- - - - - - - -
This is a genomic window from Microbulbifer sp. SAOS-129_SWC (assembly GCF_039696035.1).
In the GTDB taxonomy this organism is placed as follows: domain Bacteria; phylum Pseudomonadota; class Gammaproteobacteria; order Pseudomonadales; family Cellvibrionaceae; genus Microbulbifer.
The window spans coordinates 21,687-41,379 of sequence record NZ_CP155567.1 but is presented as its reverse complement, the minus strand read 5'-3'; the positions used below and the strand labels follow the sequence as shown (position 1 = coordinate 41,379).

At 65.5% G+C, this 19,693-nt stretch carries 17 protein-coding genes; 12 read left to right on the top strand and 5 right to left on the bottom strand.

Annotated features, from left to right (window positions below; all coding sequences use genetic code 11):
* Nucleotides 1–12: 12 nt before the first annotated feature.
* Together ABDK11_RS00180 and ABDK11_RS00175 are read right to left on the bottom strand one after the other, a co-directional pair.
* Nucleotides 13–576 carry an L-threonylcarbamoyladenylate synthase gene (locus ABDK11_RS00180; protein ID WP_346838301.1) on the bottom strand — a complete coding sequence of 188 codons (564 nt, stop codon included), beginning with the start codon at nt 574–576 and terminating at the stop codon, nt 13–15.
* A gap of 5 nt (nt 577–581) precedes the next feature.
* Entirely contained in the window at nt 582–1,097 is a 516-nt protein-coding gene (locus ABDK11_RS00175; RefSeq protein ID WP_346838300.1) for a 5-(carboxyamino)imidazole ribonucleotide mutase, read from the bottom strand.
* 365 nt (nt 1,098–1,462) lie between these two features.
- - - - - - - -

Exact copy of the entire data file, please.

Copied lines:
This is a genomic window from Microbulbifer sp. SAOS-129_SWC (assembly GCF_039696035.1).
In the GTDB taxonomy this organism is placed as follows: domain Bacteria; phylum Pseudomonadota; class Gammaproteobacteria; order Pseudomonadales; family Cellvibrionaceae; genus Microbulbifer.
The window spans coordinates 21,687-41,379 of sequence record NZ_CP155567.1 but is presented as its reverse complement, the minus strand read 5'-3'; the positions used below and the strand labels follow the sequence as shown (position 1 = coordinate 41,379).

At 65.5% G+C, this 19,693-nt stretch carries 17 protein-coding genes; 12 read left to right on the top strand and 5 right to left on the bottom strand.

Annotated features, from left to right (window positions below; all coding sequences use genetic code 11):
* Nucleotides 1–12: 12 nt before the first annotated feature.
* Together ABDK11_RS00180 and ABDK11_RS00175 are read right to left on the bottom strand one after the other, a co-directional pair.
* Nucleotides 13–576 carry an L-threonylcarbamoyladenylate synthase gene (locus ABDK11_RS00180; protein ID WP_346838301.1) on the bottom strand — a complete coding sequence of 188 codons (564 nt, stop codon included), beginning with the start codon at nt 574–576 and terminating at the stop codon, nt 13–15.
* A gap of 5 nt (nt 577–581) precedes the next feature.
* Entirely contained in the window at nt 582–1,097 is a 516-nt protein-coding gene (locus ABDK11_RS00175; RefSeq protein ID WP_346838300.1) for a 5-(carboxyamino)imidazole ribonucleotide mutase, read from the bottom strand.
* 365 nt (nt 1,098–1,462) lie between these two features.